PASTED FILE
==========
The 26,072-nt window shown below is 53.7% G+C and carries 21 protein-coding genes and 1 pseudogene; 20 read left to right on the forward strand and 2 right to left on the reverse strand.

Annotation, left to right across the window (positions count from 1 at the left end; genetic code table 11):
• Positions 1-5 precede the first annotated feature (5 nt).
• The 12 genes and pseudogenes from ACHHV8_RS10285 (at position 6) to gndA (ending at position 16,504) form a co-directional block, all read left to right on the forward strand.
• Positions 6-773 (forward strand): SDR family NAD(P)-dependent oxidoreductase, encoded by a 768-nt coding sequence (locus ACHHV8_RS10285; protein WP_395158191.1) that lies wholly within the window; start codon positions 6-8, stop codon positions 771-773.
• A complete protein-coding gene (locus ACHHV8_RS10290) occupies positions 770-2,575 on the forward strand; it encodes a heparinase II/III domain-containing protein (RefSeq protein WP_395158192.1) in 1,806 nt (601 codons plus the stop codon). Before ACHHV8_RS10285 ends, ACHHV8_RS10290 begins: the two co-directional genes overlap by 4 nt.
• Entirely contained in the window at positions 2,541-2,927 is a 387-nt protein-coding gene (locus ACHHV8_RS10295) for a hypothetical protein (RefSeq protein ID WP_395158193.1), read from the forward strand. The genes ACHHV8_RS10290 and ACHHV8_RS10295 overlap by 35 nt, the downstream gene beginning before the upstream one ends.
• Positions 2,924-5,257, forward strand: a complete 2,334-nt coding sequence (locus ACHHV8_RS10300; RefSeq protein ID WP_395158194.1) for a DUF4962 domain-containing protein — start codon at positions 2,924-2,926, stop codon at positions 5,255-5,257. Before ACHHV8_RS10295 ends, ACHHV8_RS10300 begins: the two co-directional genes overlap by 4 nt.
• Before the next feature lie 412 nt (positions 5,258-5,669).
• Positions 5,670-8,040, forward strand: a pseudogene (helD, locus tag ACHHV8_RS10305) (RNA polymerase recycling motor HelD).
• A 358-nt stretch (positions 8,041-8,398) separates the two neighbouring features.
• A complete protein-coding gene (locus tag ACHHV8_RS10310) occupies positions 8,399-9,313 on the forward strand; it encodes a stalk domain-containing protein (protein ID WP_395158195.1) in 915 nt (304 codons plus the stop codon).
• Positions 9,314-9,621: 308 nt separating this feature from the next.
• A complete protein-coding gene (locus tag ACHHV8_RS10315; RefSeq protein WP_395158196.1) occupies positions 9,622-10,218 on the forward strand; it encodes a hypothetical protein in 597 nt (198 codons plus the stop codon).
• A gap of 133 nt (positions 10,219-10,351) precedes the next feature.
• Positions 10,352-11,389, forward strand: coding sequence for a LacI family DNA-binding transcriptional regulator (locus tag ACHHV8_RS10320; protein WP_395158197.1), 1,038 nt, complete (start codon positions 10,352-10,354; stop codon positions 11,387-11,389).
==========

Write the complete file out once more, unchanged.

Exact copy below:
The 26,072-nt window shown below is 53.7% G+C and carries 21 protein-coding genes and 1 pseudogene; 20 read left to right on the forward strand and 2 right to left on the reverse strand.

Annotation, left to right across the window (positions count from 1 at the left end; genetic code table 11):
• Positions 1-5 precede the first annotated feature (5 nt).
• The 12 genes and pseudogenes from ACHHV8_RS10285 (at position 6) to gndA (ending at position 16,504) form a co-directional block, all read left to right on the forward strand.
• Positions 6-773 (forward strand): SDR family NAD(P)-dependent oxidoreductase, encoded by a 768-nt coding sequence (locus ACHHV8_RS10285; protein WP_395158191.1) that lies wholly within the window; start codon positions 6-8, stop codon positions 771-773.
• A complete protein-coding gene (locus ACHHV8_RS10290) occupies positions 770-2,575 on the forward strand; it encodes a heparinase II/III domain-containing protein (RefSeq protein WP_395158192.1) in 1,806 nt (601 codons plus the stop codon). Before ACHHV8_RS10285 ends, ACHHV8_RS10290 begins: the two co-directional genes overlap by 4 nt.
• Entirely contained in the window at positions 2,541-2,927 is a 387-nt protein-coding gene (locus ACHHV8_RS10295) for a hypothetical protein (RefSeq protein ID WP_395158193.1), read from the forward strand. The genes ACHHV8_RS10290 and ACHHV8_RS10295 overlap by 35 nt, the downstream gene beginning before the upstream one ends.
• Positions 2,924-5,257, forward strand: a complete 2,334-nt coding sequence (locus ACHHV8_RS10300; RefSeq protein ID WP_395158194.1) for a DUF4962 domain-containing protein — start codon at positions 2,924-2,926, stop codon at positions 5,255-5,257. Before ACHHV8_RS10295 ends, ACHHV8_RS10300 begins: the two co-directional genes overlap by 4 nt.
• Before the next feature lie 412 nt (positions 5,258-5,669).
• Positions 5,670-8,040, forward strand: a pseudogene (helD, locus tag ACHHV8_RS10305) (RNA polymerase recycling motor HelD).
• A 358-nt stretch (positions 8,041-8,398) separates the two neighbouring features.
• A complete protein-coding gene (locus tag ACHHV8_RS10310) occupies positions 8,399-9,313 on the forward strand; it encodes a stalk domain-containing protein (protein ID WP_395158195.1) in 915 nt (304 codons plus the stop codon).
• Positions 9,314-9,621: 308 nt separating this feature from the next.
• A complete protein-coding gene (locus tag ACHHV8_RS10315; RefSeq protein WP_395158196.1) occupies positions 9,622-10,218 on the forward strand; it encodes a hypothetical protein in 597 nt (198 codons plus the stop codon).
• A gap of 133 nt (positions 10,219-10,351) precedes the next feature.
• Positions 10,352-11,389, forward strand: coding sequence for a LacI family DNA-binding transcriptional regulator (locus tag ACHHV8_RS10320; protein WP_395158197.1), 1,038 nt, complete (start codon positions 10,352-10,354; stop codon positions 11,387-11,389).